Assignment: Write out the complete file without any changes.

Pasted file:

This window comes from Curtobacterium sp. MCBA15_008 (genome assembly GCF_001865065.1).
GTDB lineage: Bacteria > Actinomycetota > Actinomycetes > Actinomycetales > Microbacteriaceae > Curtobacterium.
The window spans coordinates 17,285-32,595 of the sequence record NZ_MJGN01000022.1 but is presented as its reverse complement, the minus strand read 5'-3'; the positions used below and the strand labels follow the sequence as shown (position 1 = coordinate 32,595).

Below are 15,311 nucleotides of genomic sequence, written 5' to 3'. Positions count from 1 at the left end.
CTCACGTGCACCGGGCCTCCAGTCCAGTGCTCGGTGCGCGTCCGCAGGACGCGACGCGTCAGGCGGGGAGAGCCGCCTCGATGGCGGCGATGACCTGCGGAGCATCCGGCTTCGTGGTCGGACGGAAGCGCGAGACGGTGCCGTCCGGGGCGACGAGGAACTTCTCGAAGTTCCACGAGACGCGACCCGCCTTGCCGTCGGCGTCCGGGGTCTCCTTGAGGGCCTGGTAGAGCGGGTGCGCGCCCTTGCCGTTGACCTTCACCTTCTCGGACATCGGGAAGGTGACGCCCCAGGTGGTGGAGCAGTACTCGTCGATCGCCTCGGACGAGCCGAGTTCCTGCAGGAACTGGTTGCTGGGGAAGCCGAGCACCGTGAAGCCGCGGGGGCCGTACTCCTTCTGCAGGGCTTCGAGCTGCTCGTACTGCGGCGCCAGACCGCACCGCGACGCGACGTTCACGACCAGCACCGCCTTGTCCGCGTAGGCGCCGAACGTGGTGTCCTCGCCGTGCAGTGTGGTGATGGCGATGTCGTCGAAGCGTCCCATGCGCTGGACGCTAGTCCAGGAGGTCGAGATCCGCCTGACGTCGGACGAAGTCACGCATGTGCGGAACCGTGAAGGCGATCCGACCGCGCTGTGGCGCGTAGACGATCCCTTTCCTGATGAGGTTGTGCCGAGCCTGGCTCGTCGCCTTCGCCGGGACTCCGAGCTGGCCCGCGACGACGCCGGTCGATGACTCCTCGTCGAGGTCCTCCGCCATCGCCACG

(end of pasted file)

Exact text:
This window comes from Curtobacterium sp. MCBA15_008 (genome assembly GCF_001865065.1).
GTDB lineage: Bacteria > Actinomycetota > Actinomycetes > Actinomycetales > Microbacteriaceae > Curtobacterium.
The window spans coordinates 17,285-32,595 of the sequence record NZ_MJGN01000022.1 but is presented as its reverse complement, the minus strand read 5'-3'; the positions used below and the strand labels follow the sequence as shown (position 1 = coordinate 32,595).

Below are 15,311 nucleotides of genomic sequence, written 5' to 3'. Positions count from 1 at the left end.
CTCACGTGCACCGGGCCTCCAGTCCAGTGCTCGGTGCGCGTCCGCAGGACGCGACGCGTCAGGCGGGGAGAGCCGCCTCGATGGCGGCGATGACCTGCGGAGCATCCGGCTTCGTGGTCGGACGGAAGCGCGAGACGGTGCCGTCCGGGGCGACGAGGAACTTCTCGAAGTTCCACGAGACGCGACCCGCCTTGCCGTCGGCGTCCGGGGTCTCCTTGAGGGCCTGGTAGAGCGGGTGCGCGCCCTTGCCGTTGACCTTCACCTTCTCGGACATCGGGAAGGTGACGCCCCAGGTGGTGGAGCAGTACTCGTCGATCGCCTCGGACGAGCCGAGTTCCTGCAGGAACTGGTTGCTGGGGAAGCCGAGCACCGTGAAGCCGCGGGGGCCGTACTCCTTCTGCAGGGCTTCGAGCTGCTCGTACTGCGGCGCCAGACCGCACCGCGACGCGACGTTCACGACCAGCACCGCCTTGTCCGCGTAGGCGCCGAACGTGGTGTCCTCGCCGTGCAGTGTGGTGATGGCGATGTCGTCGAAGCGTCCCATGCGCTGGACGCTAGTCCAGGAGGTCGAGATCCGCCTGACGTCGGACGAAGTCACGCATGTGCGGAACCGTGAAGGCGATCCGACCGCGCTGTGGCGCGTAGACGATCCCTTTCCTGATGAGGTTGTGCCGAGCCTGGCTCGTCGCCTTCGCCGGGACTCCGAGCTGGCCCGCGACGACGCCGGTCGATGACTCCTCGTCGAGGTCCTCCGCCATCGCCACG